Meanwhile, Khris Davis is not only one of the hottest bats on the club, but he is arguably in the most efficient position in the batting order. Since Runnin’ Ron Roenicke employs Davis to “clean up” the middle of the order, Davis is primed for exceptional run production in such a solid batting order. Indeed, the Brewers can bat an average LF in that spot and produce 20% beyond NL R and RBI for LF. That’s the definition of efficiency. On the other hand, Scooter Gennett and Rickie Weeks form a fine platoon at 2B, but their position at the top of the order eats into their overall run production. This is to be expected; the most important part of the Brewers’ 2B production is that the duo of Weeks and Gennett are scoring runs. Even if both Gennett and Weeks come back to earth in the second half, lead off is probably the best place for their production. A team does not necessarily want their best OBP leading off, but rather, a batter that is most likely to score runs without losing out on other key areas of production. Weeks and Gennett perfectly fit this role on the stacked Brewers offense.
Rockies (78 G): 395 RS / 408 RA
Brewers (80 G): 362 RS / 323 RA
The Rockies have had a rough stretch of twelve games, which includes their last NL Central home stand and their roadtrip to Los Angeles. On their homestand against the Brewers and Cardinals, the Rockies went 1-5 while scoring 35 runs and allowing 50. Entering this stretch of nine games, the Rockies were far off pace the division leading San Francisco Giants, but remaining a trio of games behind Wild Card-leading St. Louis. If you’re ever looking for a snapshot of how quickly a season can change, the Rockies are now approximately eight games off pace from the Wild Card. One might argue that in the expanded Wild Card era, such an occurrence can be a blessing in disguise that keeps some front offices from making poor decisions. Yet, one can almost always bet that it’s better to be in the thick of the race than watching from the outside.
Rockies: Series Loss vs. Cardinals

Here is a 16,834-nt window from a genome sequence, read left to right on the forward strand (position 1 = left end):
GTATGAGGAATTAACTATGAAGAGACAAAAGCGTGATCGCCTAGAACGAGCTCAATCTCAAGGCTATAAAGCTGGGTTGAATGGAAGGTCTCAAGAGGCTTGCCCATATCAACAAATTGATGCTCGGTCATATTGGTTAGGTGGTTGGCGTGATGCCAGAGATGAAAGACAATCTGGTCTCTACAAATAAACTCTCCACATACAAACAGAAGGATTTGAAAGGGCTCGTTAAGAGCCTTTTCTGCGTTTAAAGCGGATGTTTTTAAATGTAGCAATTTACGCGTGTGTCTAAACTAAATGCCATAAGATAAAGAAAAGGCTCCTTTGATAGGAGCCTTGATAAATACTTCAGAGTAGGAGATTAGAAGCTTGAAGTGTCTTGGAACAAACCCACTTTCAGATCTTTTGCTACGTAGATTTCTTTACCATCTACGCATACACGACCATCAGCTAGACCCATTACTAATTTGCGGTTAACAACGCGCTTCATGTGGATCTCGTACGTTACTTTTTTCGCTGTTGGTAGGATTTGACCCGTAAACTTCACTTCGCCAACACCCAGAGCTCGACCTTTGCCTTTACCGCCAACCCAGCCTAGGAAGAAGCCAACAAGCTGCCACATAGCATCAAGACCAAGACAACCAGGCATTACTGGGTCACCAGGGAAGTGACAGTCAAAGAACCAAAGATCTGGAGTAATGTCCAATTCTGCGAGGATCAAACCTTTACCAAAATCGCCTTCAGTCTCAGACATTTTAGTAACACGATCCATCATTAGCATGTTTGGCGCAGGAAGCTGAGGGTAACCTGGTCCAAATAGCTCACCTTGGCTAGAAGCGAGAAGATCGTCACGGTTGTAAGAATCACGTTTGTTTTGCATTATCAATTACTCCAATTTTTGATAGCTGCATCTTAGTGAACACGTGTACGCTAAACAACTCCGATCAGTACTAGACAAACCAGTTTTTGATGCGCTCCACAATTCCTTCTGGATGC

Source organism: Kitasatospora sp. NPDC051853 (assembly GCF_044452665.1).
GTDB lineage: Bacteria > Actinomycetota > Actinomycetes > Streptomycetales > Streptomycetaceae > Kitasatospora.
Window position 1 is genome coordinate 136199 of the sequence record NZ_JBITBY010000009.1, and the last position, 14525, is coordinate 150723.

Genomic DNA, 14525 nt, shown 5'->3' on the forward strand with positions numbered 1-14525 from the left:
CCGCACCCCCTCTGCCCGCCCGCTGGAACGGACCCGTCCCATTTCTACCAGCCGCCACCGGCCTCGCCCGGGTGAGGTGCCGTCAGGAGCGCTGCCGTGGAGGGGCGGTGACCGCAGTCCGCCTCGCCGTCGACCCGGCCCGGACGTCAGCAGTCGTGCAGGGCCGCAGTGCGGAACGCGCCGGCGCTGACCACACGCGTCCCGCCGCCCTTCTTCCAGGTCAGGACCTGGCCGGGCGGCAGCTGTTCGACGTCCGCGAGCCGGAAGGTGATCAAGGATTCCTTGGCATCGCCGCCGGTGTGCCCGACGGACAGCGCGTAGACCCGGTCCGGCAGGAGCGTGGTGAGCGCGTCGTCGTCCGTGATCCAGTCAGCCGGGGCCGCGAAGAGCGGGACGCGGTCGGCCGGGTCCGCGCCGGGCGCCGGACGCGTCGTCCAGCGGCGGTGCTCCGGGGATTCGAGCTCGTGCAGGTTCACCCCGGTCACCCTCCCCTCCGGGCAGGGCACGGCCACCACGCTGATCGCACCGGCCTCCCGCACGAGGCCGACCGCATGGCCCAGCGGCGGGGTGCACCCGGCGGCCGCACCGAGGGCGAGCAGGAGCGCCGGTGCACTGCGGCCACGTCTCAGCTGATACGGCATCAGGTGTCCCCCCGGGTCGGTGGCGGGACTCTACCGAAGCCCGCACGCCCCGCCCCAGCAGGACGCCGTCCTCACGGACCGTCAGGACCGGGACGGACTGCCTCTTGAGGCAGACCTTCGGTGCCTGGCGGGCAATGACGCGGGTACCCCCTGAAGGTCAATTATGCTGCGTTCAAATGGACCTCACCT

Brewers: Series Loss vs. Nationals
2013 Rockies: 74-88 (706 RS / 760 RA)
2013 Brewers: 74-88 (640 RS / 687 RA)
2011-2013 Rockies: 211-275 (2199 RS / 2424 RA)
2011-2013 Brewers: 253-233 (2137 RS / 2058 RA)
For fun, since the season is at its halfway point, I included each pitcher’s runs prevented for the season, instead of their last 5 GS performance. This is a good way to see who is on track for a very good season. While the NL runs average is 4.02, the Coors Field and Miller Park environments both increase that number. Rockies pitchers might be expected to allow 4.66 runs per 9 IP, while Brewers pitchers might be expected to allow between 4.06 and 4.10 runs per 9 IP.
[Rematch] Christian Friedrich (6 IP, 9 R, 3 expected, -6 runs prevented) @ Wily Peralta (95.3 IP, 39 R, 43 expected, 4 runs prevented)
[Rematch] Tyler Matzek (17.3 IP, 10 R, 9 expected, -1 runs prevented) @ Kyle Lohse (107 IP, 44 R, 48 expected, 4 runs prevented)
By my count, these games are the first rematches since Kyle Lohse faced Jeff Samardzija on June 1. Given the interleague series and games against new NL East and West foes, this should not necessarily be surprising. However, 11 of 24 June games have occurred against “repeat opponents” for the Brewers, which shows how injury shuffles, replacement efforts, and scheduling quirks can throw rotations off-track.